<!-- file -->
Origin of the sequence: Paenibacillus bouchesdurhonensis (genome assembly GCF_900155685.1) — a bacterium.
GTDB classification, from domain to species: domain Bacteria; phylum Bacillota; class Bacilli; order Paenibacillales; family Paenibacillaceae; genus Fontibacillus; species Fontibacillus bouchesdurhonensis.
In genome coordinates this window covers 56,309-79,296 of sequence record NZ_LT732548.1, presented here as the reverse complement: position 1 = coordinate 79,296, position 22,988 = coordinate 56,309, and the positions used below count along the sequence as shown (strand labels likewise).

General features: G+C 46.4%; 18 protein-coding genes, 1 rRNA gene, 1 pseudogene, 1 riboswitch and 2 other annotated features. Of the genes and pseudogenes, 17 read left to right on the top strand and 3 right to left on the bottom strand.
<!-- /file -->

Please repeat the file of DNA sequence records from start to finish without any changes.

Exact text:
Origin of the sequence: Paenibacillus bouchesdurhonensis (genome assembly GCF_900155685.1) — a bacterium.
GTDB classification, from domain to species: domain Bacteria; phylum Bacillota; class Bacilli; order Paenibacillales; family Paenibacillaceae; genus Fontibacillus; species Fontibacillus bouchesdurhonensis.
In genome coordinates this window covers 56,309-79,296 of sequence record NZ_LT732548.1, presented here as the reverse complement: position 1 = coordinate 79,296, position 22,988 = coordinate 56,309, and the positions used below count along the sequence as shown (strand labels likewise).

General features: G+C 46.4%; 18 protein-coding genes, 1 rRNA gene, 1 pseudogene, 1 riboswitch and 2 other annotated features. Of the genes and pseudogenes, 17 read left to right on the top strand and 3 right to left on the bottom strand.